Star Trek Discovery: Desperate Hours by David Mack (Review)

Star Trek Discovery: Desperate Hours by David Mack

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About the author

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David Mack has been writing since 1995 and is best known for his freelance Star Trek Novels. He has also produced a Star Trek script and worked on a Star Trek comic.

Blurb

Aboard the Starship Shenzhou, Lieutenant Michael Burnham, a human woman raised and educated among Vulcans, is promoted to acting first officer. But if she wants to keep the job, she must prove to Captain Philippa Georgiou that she deserves to have it.

She gets her chance when the Shenzhou must protect a Federation colony that is under attack by an ancient alien vessel that has surfaced from the deepest fathoms of the planet’s dark, uncharted sea.

As the menace from this mysterious vessel grows stronger, Starfleet declares the colony expendable in the name of halting the threat. To save thousands of innocent lives, Burnham must infiltrate the alien ship. But to do so, she needs to face the truth of her troubled past, and seek the aid of a man she has tried to avoid her entire life – until now.

Review

After watching the first season of Star Trek: Discovery I was hooked with the series and decided to see if there were any books written based on the series. My cousin who is a major Trekkie informed me there was and I immediately went out and bought all four. I have read quite a few of the books based on the Star Wars films but never any Star Trek books, so this one is a first for me and will definitely not be my last.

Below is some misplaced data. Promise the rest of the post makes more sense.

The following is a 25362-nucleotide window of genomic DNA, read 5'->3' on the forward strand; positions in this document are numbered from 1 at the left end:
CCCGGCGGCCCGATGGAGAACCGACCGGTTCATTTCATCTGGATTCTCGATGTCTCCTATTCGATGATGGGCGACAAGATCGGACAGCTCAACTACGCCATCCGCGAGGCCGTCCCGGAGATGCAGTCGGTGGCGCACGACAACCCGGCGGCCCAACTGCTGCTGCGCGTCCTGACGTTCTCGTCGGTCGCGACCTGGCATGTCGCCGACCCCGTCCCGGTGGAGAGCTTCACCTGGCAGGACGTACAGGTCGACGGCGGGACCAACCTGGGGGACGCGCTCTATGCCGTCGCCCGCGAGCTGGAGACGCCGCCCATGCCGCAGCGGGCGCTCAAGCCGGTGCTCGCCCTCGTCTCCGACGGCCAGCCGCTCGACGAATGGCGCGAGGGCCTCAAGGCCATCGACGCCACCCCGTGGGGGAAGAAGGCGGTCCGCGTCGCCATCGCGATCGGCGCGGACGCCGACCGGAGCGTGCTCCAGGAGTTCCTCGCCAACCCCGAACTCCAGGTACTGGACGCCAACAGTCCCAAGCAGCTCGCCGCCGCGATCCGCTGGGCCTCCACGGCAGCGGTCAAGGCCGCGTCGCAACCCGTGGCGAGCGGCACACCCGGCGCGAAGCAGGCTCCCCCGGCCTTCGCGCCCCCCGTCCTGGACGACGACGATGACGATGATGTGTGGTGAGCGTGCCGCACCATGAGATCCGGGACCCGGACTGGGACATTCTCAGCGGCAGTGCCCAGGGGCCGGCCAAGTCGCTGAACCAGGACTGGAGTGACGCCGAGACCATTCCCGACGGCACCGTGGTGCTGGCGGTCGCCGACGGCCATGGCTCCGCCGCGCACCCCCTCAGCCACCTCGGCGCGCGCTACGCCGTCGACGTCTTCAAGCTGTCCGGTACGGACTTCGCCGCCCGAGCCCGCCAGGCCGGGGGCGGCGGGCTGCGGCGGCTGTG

I loved this book as it revealed so much about Burnham and Spock and their history together and their respective childhoods. The description of Spock was perfect to what I have always seen on the TV series of the original Star Trek. Burnham was also a perfect fit to the TV Burnham and I must admit I could not help but feel sorry for both of them. They are both troubled and have their own pasts to confront and get over and will need each other eventually to come to terms with their issues.

My other favourite character is Captain Georgiou, she is so strong and powerful, I can just imagine her power and influence on the Shenzhou, she is so full of wisdom and knowledge that her crew can not help but look up to her and be inspired. She is a powerful female lead in the book who holds strong to her principles and is not pushed around by men.

The other element I like in the book is that we get to meet Captain Pike and the USS Enterprise. In all honesty I find Pike to be a bit of a young puppy in comparison to Georgiou but I do not mind that one bit either, it is just another example of Georgiou’s wisdom, firm beliefs and power. Yes she shows weakness and loss of temper but it is also always controlled and just shows she is human.